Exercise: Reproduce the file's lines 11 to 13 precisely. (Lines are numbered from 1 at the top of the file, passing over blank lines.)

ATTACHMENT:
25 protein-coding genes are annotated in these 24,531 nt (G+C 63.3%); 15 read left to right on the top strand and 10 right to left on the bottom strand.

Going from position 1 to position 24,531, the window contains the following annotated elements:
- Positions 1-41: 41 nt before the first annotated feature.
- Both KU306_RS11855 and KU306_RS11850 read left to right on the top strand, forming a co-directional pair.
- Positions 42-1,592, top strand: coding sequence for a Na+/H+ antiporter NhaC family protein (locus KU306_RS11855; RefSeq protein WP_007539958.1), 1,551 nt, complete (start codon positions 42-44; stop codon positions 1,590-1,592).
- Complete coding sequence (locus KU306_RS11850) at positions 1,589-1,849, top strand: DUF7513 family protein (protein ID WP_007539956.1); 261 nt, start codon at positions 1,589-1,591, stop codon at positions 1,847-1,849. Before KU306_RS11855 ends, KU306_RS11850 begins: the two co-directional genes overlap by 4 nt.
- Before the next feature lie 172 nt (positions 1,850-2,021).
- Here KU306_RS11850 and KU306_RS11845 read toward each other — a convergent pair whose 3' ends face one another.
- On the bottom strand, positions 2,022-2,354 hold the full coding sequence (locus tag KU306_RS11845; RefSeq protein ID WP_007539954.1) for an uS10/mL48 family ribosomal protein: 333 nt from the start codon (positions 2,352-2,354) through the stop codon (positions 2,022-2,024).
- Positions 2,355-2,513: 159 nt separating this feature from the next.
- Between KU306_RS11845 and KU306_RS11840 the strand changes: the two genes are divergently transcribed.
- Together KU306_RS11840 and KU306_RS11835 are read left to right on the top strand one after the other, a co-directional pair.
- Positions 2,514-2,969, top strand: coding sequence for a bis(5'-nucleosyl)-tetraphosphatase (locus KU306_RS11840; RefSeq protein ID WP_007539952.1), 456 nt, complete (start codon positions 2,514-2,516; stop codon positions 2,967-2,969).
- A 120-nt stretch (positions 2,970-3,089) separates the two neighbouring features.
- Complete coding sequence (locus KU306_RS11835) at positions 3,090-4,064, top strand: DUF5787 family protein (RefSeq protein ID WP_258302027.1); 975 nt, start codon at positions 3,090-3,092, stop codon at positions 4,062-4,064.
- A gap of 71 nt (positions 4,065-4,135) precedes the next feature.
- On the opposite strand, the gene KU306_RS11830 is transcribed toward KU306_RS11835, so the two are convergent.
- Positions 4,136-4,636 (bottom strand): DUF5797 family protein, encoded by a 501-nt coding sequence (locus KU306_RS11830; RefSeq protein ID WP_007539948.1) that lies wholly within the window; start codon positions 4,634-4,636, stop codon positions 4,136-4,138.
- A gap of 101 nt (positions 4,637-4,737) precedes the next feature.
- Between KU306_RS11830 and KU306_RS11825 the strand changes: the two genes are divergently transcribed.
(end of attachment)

- Between KU306_RS11845 and KU306_RS11840 the strand changes: the two genes are divergently transcribed.
- Together KU306_RS11840 and KU306_RS11835 are read left to right on the top strand one after the other, a co-directional pair.
- Positions 2,514-2,969, top strand: coding sequence for a bis(5'-nucleosyl)-tetraphosphatase (locus KU306_RS11840; RefSeq protein ID WP_007539952.1), 456 nt, complete (start codon positions 2,514-2,516; stop codon positions 2,967-2,969).